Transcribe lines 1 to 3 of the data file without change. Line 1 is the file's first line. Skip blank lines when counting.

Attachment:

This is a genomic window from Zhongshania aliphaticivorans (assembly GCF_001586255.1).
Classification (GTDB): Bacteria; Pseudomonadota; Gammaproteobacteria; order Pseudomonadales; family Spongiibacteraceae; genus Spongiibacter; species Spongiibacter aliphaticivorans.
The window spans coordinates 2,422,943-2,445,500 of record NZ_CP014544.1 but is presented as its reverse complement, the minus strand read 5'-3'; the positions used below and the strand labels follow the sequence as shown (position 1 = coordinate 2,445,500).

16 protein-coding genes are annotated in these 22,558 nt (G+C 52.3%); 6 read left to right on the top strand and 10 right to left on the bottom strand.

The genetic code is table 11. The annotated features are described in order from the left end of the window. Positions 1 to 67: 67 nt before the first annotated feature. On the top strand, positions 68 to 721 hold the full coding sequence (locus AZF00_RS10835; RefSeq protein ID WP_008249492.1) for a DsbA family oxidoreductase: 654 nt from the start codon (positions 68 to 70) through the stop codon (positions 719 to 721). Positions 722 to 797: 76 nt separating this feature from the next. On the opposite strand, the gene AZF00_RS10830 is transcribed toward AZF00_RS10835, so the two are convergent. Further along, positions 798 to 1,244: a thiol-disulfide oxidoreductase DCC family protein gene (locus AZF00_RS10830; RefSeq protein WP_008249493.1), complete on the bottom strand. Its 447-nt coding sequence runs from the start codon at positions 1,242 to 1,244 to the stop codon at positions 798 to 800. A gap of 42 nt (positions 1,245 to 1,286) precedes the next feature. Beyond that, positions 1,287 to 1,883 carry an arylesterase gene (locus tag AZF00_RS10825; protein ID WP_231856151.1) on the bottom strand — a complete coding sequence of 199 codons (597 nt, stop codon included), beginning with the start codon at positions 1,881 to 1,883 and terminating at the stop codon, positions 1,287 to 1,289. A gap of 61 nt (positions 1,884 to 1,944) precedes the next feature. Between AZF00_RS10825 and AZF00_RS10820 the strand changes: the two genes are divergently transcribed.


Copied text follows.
This is a genomic window from Zhongshania aliphaticivorans (assembly GCF_001586255.1).
Classification (GTDB): Bacteria; Pseudomonadota; Gammaproteobacteria; order Pseudomonadales; family Spongiibacteraceae; genus Spongiibacter; species Spongiibacter aliphaticivorans.
The window spans coordinates 2,422,943-2,445,500 of record NZ_CP014544.1 but is presented as its reverse complement, the minus strand read 5'-3'; the positions used below and the strand labels follow the sequence as shown (position 1 = coordinate 2,445,500).